As Brazil goes right, what's left?

'We either stand and fight for hope or succumb to the rise of the far right around the world' – Journalist Owen Jones on Jair Bolsonaro's win in Brazil


A former paratrooper, 63 year old Bolsonaro has captured the hearts and minds of his electorate with vows to crush corruption, wipe out poverty and eradicate a supposed communist threat. Garnering over 55% of the votes, Bolsonaro’s unapologetically right-wing ideologies, united under Brazil’s national flag and colours, have an all too familiar feel in a post-Trump and post-Brexit world.

With a political career that spans over three decades he has become notorious for his hostility to black, gay and indigenous Brazilians as well as being pro-torture and calling for his political rivals ‘to be shot’.

The rather aptly nicknamed the ‘Trump of the tropics’, Bolsonaro has already received plaudits from other international pillars of the right such as France’s Marine Le Pen, Italy’s interior minister Matteo Silvini and, of course, his American namesake - who has pledged to work with Bolsonaro very closely.

Cue shudders…


So how has a man who holds such deplorable views been elected as the head of state? A question young citizens all over the world seem to be asking on a regular basis.

Speaking to Brazilian Bruno, aged 33, we learned that the 55% of people who voted for Bolsonaro didn’t necessarily vote in favour of his irrefutably fascist views but more in favour of the change that he represented.

“His campaign was successful because he accessed the biggest fears of Brazilians.”

These fears stemmed from those in power before Bolsonaro. Appealing to the disenchanted masses in Brazil, Bolsonaro ran a campaign based on feelings and not facts. Capitalising on the contempt for the previous administration that was continuously undermined by the deep seeded roots of corruption (exaggerated by middle class protests and Western media), a campaign filled with hyperbole and nationalist rhetoric proved enough to sway a nation right - capitalising on the people’s hunger for something radically different. One 34 year old Brazilian marketeer was also quoted saying that Bolsonaro’s win, for him, was about overthrowing your opponent (the Workers Party).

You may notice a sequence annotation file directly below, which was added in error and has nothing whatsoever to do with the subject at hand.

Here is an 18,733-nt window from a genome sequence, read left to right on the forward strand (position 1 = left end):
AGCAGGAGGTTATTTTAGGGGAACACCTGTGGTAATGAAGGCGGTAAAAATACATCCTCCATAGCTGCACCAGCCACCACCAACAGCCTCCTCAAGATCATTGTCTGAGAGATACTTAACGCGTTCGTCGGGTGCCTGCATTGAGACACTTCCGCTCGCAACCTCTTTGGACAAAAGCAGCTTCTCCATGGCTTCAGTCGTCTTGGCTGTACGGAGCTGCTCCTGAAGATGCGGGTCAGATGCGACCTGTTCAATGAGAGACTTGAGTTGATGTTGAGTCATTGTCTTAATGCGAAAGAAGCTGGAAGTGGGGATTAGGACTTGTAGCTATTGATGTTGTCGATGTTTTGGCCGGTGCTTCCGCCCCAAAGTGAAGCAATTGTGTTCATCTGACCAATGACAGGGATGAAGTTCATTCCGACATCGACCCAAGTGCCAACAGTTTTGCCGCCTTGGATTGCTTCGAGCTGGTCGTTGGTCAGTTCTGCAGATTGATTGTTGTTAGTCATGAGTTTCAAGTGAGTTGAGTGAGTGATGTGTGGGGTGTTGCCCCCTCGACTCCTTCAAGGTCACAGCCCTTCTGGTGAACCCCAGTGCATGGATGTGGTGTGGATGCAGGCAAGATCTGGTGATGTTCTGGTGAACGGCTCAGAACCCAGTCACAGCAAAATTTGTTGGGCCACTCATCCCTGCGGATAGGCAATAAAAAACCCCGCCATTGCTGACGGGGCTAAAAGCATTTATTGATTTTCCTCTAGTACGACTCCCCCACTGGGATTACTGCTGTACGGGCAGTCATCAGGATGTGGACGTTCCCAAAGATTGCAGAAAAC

Another fear that resonated emotionally among younger populations was the topic of fake news. Ironically, another all too familiar facet of Bolsonaro’s campaign was the use of propaganda, or ‘fake news’.

“He was also using a lot of communication through WhatsApp, it was impressively strong, the way communication spreads through Brazil on WhatsApp is very fast. He was spreading a lot of fake news, things that were absurd to hear about. Fake news about the left wing party and people were buying it”. Bruno, 33.

Right-wing youth (who are too young to remember the military dictatorship that ended in the 80s) promoted the messages in WhatsApp and other forms of social media. The employment of WhatsApp as a campaign tool shows a fascinating shift in how often disconnected political voices are attempting to reconnect with a more youthful audience.


To youth in countries fighting for a more liberal government agenda, the result of the election was a real shock.

“Ultimately it’s a question of inequality. Brazil has just experienced a bruising recession following decades of being described as an ‘emerging economy’ - the promise of economic success was teased for years but never realised. People are pissed. Bolsonaro reassured them by saying it’s not your fault. From our point of view (liberal minded) Bolsonaro offends every single thing we cherish - from LGBTI+ rights, to the environment etc... He is a caricaturist bogeyman. It’s scary to think how someone this extreme can represent their views.” Fionn, 24, Ireland.

While many Brazilian youth are also searching to rationalise how this happened and share this shock-ridden sentiment, national pride is still evident among those who are optimistic about the country’s future. 20-year-old Brazilian student Jordan, was amongst the celebratory crowds on the day of the election and said:

I feel so happy. Brazil is waking up. We are coming out of a trance.”

With the rise of the right cropping up in yet another country begs the question of whether we are on the cusp of what could ultimately prove to be a global trend?

As people grow weary of peak wokeness and governments that seem to prioritise everything but the needs of the people, will we see more disenfranchised youth opting to align themselves with more extreme individuals (on the right or left) in a hope to secure a more stable future, or at least the promise of one?